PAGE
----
Trauma in the countryside
When Berkeley-Brown was starting out in Peel region, the mostly rural area was a far cry from today’s urban sprawl. But like Thomas, she had scenes of trauma to deal with early in her career.
Berkeley-Brown’s first assignment was 22 Division, located in Brampton (now the site of Peel police headquarters) and the newbie drove around alone in her squad car, standard procedure for the service. One of her early radio calls was a crash involving a family in a car that was T-boned into a light standard by another driver.
Both vehicles were badly damaged, but the occupants seemed fine when police and paramedics showed up. Berkeley-Brown remembers the young girl seated in the T-boned car, about 10 and blond, wearing a summer dress.
“She was talking, alert and communicating. We treated the scene as a (personal injury) accident. There was no blood.”
But within an hour Berkeley-Brown was told the girl died in hospital.
“What impacted me was realizing she was talking, alert … but there was so much internal injury.”
Mom had doubts, mentor didn’t
Before joining as a cadet with the Toronto police, Sonia Thomas had been studying for three years at the University of Prince Edward Island, with eyes on a teaching career.
She decided not to complete those studies after riding on a TTC train one day during summer break from university in 1986, when she looked up to see an ad seeking candidates interested in a career as a Toronto officer.
“It was like a light bulb went on,” says Thomas, a tall woman with a sturdy build, who is single, with three adult children. “I thought that’s exactly what I need to do. I went to the recruiting office the next day.”
Toronto-born Thomas’s mother and father hailed from Jamaica. Her mother trained in England as a nurse, and her father served in the British army. They settled in Toronto in the early 1960s.
One of six children, Thomas grew up in the Oakwood and St. Clair neighbourhood, where her family was one of only three or four black families in the area.
She notes that growing up, “you didn’t see black police officers. When you did it was like a solar eclipse.”
Thomas’s mother expressed grave doubts when she learned of her daughter’s decision.
“She had concerns about how was I going to rise through the ranks in an organization that didn’t have people at the top that looked like us. Her other concern was how was I, as a female, going to get married” and be a police officer, Thomas says.
Those doubts would not deter Thomas. She did get married, in 1989, and moved up the ladder with the Toronto force.
The rise through the ranks came with help by senior black Toronto officers such as former deputy police chief Keith Forde, who worked behind the scenes to push police brass to hire and promote black and visible minority officers, and assign them to specialty units such as hold-up and homicide.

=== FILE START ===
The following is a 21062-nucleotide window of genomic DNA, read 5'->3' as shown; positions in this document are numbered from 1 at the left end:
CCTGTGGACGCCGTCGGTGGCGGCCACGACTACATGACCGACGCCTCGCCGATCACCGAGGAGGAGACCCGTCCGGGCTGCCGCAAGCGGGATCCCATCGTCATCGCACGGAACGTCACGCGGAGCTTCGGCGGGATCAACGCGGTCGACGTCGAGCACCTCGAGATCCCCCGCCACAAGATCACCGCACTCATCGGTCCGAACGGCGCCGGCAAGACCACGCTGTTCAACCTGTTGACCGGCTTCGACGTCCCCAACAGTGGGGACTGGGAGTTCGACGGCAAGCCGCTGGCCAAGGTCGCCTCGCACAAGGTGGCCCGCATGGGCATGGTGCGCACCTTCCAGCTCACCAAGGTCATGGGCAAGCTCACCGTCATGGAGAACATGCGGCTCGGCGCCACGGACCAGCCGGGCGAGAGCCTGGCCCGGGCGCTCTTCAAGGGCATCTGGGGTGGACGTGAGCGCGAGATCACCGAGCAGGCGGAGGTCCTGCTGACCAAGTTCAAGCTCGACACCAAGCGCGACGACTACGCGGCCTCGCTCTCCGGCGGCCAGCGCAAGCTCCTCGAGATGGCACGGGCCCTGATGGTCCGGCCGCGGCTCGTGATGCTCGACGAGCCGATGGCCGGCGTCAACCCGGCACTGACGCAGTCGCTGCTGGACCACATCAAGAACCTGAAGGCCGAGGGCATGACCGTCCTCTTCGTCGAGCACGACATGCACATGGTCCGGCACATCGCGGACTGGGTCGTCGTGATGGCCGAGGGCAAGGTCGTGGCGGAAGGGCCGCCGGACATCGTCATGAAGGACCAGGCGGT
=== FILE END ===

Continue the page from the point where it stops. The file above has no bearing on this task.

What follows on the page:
Forde, since retired, also played a key role encouraging Thomas to seek a promotion from staff sergeant to inspector, arguing she needed to put herself in positions with a significant say in decision making, and set an example for other black female officers to see that moving up is possible.
Thomas thought the timing was horrible. She was going through turmoil: a painful 2010 separation from her husband of 20 years — also a police officer — and her decision to move out of the family home with her three children.
But Forde told her he wanted to see women and minority officers at all ranks, and that she was an ideal candidate for promotion.
He kept saying “‘this is bigger than you,’” Thomas recalls.
“He knew about my situation and convinced me it was the best time to apply,” she adds. “At the time I didn’t think I had the strength of character to do that and deal with what I was dealing with in my personal life.”
She landed the job and is thankful Forde pushed her.
“Sometimes we go through personal tragedies and we don’t think we can move past them, or think we can succeed in other areas,” Thomas says. “There’s nothing further from the truth.”
Supt. Scott Gilbert, Thomas’s supervisor at 53 Division until his recent transfer, says “as a leader and a mentor and certainly as an inspector (Thomas is) head and shoulders above many.”
Thomas’s daughter Simone, 24, who is headed to the U.K. in September to study law, says her mother epitomizes what it means to have a good work-life balance.
When Simone and her two brothers were growing up they were into sports, and their mom would always be at their games and practices, Simone recalls. Simone played basketball, as did one of her brothers. Her other brother was in soccer.
“(Mom) would be there to drive us, even if it was 10 hours into the United States to a tournament. … I really don’t know how she did it, but she made it work,” Simone says. She calls her mom “a great role model for me.”
‘Give me a reason why we’re stopping this car’
Ingrid Berkeley-Brown was born in Guyana, the youngest of 11 children. Her father was a constable in Guyana who died when she was 6.
She doesn’t recall a lot about his job except his badge number — PC 4714 — and his uniform.
“I recall the khaki pants, his blue shirts and the silver buttons on his shirt that he polished,” she says.
Berkeley-Brown lived in the tough Jane and Finch community during her late teens and early 20s with her mother, brother and sister and a cousin. She was shocked when some boys from the tight-knit crew she hung out with in her teenage years at the Driftwood Community Centre later ended up behind bars for drug offences.